- The Magazine
Review by Randy Shulman
Rating: (4 out of 5)
Saturday, 10/16/2004, 11:00 PM
Feature presentation, $9 at Lincoln Theatre
ACCORDING TO THE Internet Movie Database, John Palmer directed only one film before 2004’s Sugar — 1974’s Me. The question you have to ask is: where has he been for 30 years?
Sugar is a fairly potent piece of work — despite the typical ups and downs associated with a low-budget filmmaking. Based on the “J.D.” series of short stories by Bruce La Bruce, Sugar is the gangly, loose-limbed story of an 18-year-old suburban youth named Cliff (the promising Andre Noble, who died last summer during a hiking trip) who becomes enamored with an inner-city hustler named Butch (Roswell teen dream Brendan Fehr, who, here, is both remarkable and remarkably brave).
The movie has moments of extreme sordidness (Butch pleasures a grossly overweight invalid woman, and virtually no detail is spared), and tempers its eroticism with a few harrowing, brutal sequences of carnal discomfort. It is, to be sure, one of the only movies in which you will ever see two young men masturbate together at a breakfast table, while enjoying their Corn Flakes. The movie is steeped in odd little curiosities, not the least of which being Cliff’s enlightened eight year old sister, who is all-too-happy to supply a joint to anyone who asks.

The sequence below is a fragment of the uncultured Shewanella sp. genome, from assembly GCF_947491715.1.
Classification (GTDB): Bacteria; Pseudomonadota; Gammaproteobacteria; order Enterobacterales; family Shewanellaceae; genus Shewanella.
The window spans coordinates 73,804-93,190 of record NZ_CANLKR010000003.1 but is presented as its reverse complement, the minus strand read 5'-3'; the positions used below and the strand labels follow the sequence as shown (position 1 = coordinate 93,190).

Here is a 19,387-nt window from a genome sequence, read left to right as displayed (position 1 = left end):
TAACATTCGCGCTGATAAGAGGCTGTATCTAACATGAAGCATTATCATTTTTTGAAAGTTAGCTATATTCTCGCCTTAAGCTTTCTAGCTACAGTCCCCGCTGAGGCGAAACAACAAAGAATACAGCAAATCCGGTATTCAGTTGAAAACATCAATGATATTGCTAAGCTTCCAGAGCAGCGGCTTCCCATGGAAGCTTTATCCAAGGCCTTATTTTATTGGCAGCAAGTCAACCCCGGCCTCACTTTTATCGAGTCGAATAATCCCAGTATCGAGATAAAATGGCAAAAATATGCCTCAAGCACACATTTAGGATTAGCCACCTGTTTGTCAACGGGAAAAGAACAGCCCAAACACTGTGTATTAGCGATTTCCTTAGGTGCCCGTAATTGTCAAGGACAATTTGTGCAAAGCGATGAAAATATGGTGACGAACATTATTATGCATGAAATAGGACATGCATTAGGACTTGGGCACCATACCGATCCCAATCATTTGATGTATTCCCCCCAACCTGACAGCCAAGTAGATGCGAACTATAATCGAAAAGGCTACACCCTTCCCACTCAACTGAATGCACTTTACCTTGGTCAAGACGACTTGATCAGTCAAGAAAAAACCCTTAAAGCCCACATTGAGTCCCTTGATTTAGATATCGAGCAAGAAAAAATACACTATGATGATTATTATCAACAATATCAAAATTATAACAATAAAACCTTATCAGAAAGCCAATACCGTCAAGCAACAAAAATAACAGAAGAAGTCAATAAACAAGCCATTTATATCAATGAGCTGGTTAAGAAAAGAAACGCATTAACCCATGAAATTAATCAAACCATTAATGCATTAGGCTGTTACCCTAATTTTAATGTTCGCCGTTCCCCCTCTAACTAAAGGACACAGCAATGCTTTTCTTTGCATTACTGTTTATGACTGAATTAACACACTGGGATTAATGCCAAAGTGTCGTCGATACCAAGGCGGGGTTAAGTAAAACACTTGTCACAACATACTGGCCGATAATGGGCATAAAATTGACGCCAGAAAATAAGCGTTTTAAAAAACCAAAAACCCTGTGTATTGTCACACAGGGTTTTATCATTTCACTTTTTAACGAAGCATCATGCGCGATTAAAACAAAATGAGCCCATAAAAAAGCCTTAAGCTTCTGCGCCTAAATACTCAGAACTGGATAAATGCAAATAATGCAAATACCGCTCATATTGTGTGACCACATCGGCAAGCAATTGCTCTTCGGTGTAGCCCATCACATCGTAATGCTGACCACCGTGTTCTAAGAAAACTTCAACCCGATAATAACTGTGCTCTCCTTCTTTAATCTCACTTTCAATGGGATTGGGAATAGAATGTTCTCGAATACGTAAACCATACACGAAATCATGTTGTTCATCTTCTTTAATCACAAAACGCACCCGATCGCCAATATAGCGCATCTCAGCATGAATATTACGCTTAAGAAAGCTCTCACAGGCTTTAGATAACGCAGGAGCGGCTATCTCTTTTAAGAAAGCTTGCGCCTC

Sugar evokes the gritty, bracing verite of Larry Clark’s Kids and Hector Babenco’s gripping 1981 masterwork, Pixote, but it lacks the narrative momentum to carry itself through to a satisfying conclusion. The movie’s final half-hour feels forced and obvious.
There probably isn’t a gay man alive who in his younger days wasn’t drawn to a liaison with dangerous underpinnings. In youth, we can’t see past the sugar coating of our own devising — all we can see is the excitement, the possibility of what’s out there. With age, comes the reality — the horror, the degradation, the brutality. Sugar captures both, magnificently.
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